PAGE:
One of the great joys of fandom is following the process of development by your team’s prospects. Some teams, like the Flames, search caves and alleys for knuckle draggers and addled men. We’ll call them the Lennie Small group.
Other teams, like the beloved yet star-crossed (since the Messier trade) Edmonton Oilers, prefer the brainiacs that we’ll call the George Milton group.
By far the largest group of prospects are the kids who aren’t even good enough to play a part in a Salinas tragedy. They’re the tweeners, the Mike Stenhouse group. They’re Candy’s Dog.
The first really good article on Rob Schremp came from HF’s Guy Flaming in the months after he was drafted. That article showed a rather fractious kid, the kind of guy who (as my Dad would have said) was going to invite more hell than a little bit. In the article Schremp is quoted as saying “I use the F-word when I talk to my friends and maybe I do swear too much but again, that’s how I am and I didn’t want to go in there and lie about what kind of personality I have. That’s what they want, they want to try and get a read on what kind of kid you are so if I go in and act like somebody else then they’re not getting the right read on me you know? It was like I’m talking to you now, I went in and answered their questions and with some of the questions you get tense and words just start flying out of your mouth and you realize after and say ‘ah man, I really shouldn’t have said that’.”
The “F” word is a staple in the world of hockey, so that wouldn’t have come as a shock to anyone. However, something pushed him down the draft list in 2004 and it was not the “F” word. What was the flaw, where was the friggin’ in the riggin’? Redline report from their 2004 draft guide:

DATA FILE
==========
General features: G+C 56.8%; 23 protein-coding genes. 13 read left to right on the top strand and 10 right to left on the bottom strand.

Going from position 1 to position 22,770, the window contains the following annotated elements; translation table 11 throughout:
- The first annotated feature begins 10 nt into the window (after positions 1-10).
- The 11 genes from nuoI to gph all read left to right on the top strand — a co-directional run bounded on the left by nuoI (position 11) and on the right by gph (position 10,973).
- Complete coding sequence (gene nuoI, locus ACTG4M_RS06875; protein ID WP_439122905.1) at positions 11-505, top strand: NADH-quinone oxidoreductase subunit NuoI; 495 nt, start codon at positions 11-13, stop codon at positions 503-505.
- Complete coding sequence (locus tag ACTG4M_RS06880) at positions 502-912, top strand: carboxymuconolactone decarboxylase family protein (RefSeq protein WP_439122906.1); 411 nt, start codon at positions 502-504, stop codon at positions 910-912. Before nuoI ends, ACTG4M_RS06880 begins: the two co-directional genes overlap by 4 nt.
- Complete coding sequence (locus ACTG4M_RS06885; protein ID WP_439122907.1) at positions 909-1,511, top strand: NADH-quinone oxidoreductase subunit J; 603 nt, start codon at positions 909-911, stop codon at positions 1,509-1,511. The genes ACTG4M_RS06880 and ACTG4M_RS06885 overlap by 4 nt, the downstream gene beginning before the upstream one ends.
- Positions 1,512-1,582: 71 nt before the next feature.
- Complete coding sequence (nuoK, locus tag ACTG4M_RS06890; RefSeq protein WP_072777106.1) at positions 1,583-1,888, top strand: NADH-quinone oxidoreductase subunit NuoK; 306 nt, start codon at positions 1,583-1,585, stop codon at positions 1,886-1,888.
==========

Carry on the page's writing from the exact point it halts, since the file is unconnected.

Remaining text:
Huge talent level, probably the best of any North American in this draft. Tremendous hands and magic with the puck. Average skating keeps him from being a truly special offensive player, yet still can be explosive. Unfortunately that usually only happens when he gets lots of ice to work with. Solid leg strength and low centre of gravity make him difficult to separate from the puck. Can make good d-men look stupid 1-on-1. Selfish and petulant with an attitude of entitlement; difficult teammate. Always looks to be focus of attention, but wants to make things happen and many times does. Unafraid of traffic. Lacks defensive intensity and off-ice issues are a concern, but abilities are first rate. If you can get past the baggage, he’s your man. Projection: Top flight playmaker or total bust.
These years later Rob Schremp is not close to the former and has a ways to go if he’s going to be the latter. There is mounting evidence that Schremp’s time as an Oiler prospect may be coming to an end. We can trace this back to comments from coach MacT, Kevin Prendergast and various unnamed sources over the years. Here are a few:
- Scout: “There are players who win battles in the corner and some who lose those battles. Rob Schremp has absolutely no interest in the battle.”
- MacT: “He’s not ready for the NHL yet on a full-time basis. I think that’s clear. I can see him coming back up, but I think the things he needs to stay up here long term are not quick fixes, they’re longer-term fixes. He needs the strength base and the quickness. He’s got to be strong enough to battle at a standstill with players because he’s not going to outskate many players.”
There have also been positive quotes, including some from his minor league coach:
- Bucky: “His vision is unbelievable at this level. He passes the puck like a pro.”
- Daum (today’s paper): “People talk about his poor skating, but he’s not a poor skater, he’s just not as aggressive as he should be when he doesn’t have the puck. He has to reinvent himself.”
In today’s Journal, Matty says “while the Oilers won’t say they’ve written him off, they will likely try to move him this summer.” If they do move him in the summer, I wouldn’t expect too much in return. Every team has prospects going the wrong way.